Tuesday, December 20, 2005

A Photographer's Winter Morning

Early morning is a special time. Symbolically it is the start of a new day. While I am not a "morning" person, sunrises are worth getting up for. As a photographer, getting to your photographic spot well before dawn is important. Part of the experience is seeing the world turn from a dark, black and white place in a crescendo of brilliant colors. That first hint of glow in the east is a promise of a new beginning. And the sky joyfully gets brighter and brighter until the glory of the sun finally breaks the horizon in a golden burst.

The early morning is also a good time to view animals. We had a chance to go back to Bosque del Apache in New Mexico. In the winter months thousands of snow geese, sandhill cranes, and other water fowl migrate here to spend the winter. Arriving at the refuge before dawn allows one to experience these beautiful creatures' morning rituals.

The snow geese stay together in flocks of several thousand. They come and go in a noisy group of powerful, beating wings and loud, honking calls. This year they seemed to make one initial move before dawn filling the sky in the distance with beautiful white graceful V-shaped lines. So our first task each morning was to discover which pond they had chosen. Our first morning was the coldest, the ponds had a layer of ice. We found many of the snow geese asleep on top of the ice. The beautiful golden rays of the rising sun gave them almost a heavenly lighting. It was fun to watch them wake up, go through their morning grooming rituals, and then doze off again, floating in the water with their heads tucked under their wing.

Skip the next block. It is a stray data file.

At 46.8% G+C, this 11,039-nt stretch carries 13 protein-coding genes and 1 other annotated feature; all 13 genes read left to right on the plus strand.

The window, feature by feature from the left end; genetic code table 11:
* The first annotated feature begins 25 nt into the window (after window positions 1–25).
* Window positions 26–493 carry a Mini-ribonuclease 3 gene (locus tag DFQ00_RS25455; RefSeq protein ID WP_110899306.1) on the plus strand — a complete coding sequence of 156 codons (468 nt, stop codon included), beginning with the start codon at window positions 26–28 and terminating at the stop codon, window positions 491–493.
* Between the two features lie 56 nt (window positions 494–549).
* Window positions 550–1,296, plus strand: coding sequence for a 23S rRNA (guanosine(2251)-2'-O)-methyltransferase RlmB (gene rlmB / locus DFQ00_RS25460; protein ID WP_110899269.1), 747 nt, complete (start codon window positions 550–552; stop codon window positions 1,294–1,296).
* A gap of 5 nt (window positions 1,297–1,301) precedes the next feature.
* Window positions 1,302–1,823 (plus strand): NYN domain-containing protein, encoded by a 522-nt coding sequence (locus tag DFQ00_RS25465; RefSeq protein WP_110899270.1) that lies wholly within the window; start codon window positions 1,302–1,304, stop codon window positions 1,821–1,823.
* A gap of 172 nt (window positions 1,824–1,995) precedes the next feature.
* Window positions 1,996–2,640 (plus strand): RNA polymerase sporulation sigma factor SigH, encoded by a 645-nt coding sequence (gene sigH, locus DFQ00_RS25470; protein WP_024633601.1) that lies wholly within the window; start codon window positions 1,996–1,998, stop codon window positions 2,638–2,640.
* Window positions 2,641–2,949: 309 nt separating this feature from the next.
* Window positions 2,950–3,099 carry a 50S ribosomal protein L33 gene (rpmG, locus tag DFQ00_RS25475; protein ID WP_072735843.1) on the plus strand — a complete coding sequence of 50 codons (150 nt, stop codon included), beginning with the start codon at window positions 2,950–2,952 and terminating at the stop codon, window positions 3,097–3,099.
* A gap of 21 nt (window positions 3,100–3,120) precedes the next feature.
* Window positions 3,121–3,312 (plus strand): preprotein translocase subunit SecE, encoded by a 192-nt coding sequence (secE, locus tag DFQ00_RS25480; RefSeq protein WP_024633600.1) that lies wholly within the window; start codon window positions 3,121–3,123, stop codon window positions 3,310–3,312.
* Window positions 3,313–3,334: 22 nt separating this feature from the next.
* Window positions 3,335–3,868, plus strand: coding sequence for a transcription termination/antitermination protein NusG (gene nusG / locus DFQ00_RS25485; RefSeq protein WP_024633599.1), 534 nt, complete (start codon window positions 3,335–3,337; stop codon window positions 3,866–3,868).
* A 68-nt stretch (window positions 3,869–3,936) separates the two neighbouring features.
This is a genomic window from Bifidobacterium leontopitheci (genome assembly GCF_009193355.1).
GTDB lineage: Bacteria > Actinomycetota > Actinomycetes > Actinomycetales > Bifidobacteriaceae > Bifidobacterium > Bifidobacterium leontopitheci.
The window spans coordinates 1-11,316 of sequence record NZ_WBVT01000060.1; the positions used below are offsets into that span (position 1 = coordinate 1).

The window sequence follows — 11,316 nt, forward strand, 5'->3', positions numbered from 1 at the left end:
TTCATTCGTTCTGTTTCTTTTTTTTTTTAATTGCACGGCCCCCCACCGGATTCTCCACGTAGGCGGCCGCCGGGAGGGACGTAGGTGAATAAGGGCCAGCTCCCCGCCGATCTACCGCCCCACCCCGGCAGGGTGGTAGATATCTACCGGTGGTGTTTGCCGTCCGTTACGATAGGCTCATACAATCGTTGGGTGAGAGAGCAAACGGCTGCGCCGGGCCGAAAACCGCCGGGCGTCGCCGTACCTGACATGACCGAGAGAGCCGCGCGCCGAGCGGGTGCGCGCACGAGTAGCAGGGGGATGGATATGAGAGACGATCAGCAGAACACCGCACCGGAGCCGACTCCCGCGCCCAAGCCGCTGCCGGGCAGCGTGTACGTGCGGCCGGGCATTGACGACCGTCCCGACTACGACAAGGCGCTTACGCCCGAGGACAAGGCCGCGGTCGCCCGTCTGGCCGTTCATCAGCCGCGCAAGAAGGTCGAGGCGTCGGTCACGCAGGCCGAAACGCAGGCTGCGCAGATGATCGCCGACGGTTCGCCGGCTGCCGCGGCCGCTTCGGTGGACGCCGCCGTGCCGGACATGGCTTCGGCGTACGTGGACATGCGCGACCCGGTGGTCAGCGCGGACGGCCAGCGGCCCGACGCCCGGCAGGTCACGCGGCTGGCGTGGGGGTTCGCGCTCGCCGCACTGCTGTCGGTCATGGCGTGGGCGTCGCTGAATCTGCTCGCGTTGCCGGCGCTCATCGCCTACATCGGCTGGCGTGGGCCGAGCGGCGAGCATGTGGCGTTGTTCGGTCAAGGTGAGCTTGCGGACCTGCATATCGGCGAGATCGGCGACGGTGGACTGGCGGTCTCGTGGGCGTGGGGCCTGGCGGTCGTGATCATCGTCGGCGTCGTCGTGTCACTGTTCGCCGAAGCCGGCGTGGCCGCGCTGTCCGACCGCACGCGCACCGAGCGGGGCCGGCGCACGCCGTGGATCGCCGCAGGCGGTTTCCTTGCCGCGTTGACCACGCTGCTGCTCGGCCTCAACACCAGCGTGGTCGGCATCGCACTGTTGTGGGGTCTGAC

As a photographer, I wanted to capture their incredible take off. I discovered that you do have a few moments warning. Something will startle them, they all begin honking. Sometimes it is a false alarm and they settle back in to splashing and grooming. But other times, that caucophony of sound is the signal, and they all leave the pond at once.

Each day I positioned myself in a different place to try to capture the magic of thousands of birds in close proximity taking to the air at once. I tried slow shutter speeds to catch an artistic blur and I tried faster shutter speeds to get sharp details on each bird.

The sandhill cranes have a total different morning regimen. The frantic flight of the geese leaves them undisturbed. The cranes leave for the feeding grounds in family groups of two to five. They run across the ice or water in order to gain enough momentum for flight.

There are also signs to watch for to be prepared to capture their take off. You will see a group begin to stretch their necks out together in one direction. It is almost as though they have to psyche themselves up. If you are patient and quick with your shutter finger, you can catch them in the act of running and slipping clumsily on the ice before they are finally airborne in an incredible graceful flight. Because so many congregate on the ponds, you have plenty of opportunities to practice your panning and your eye-hand coordination to capture their beauty and grace.

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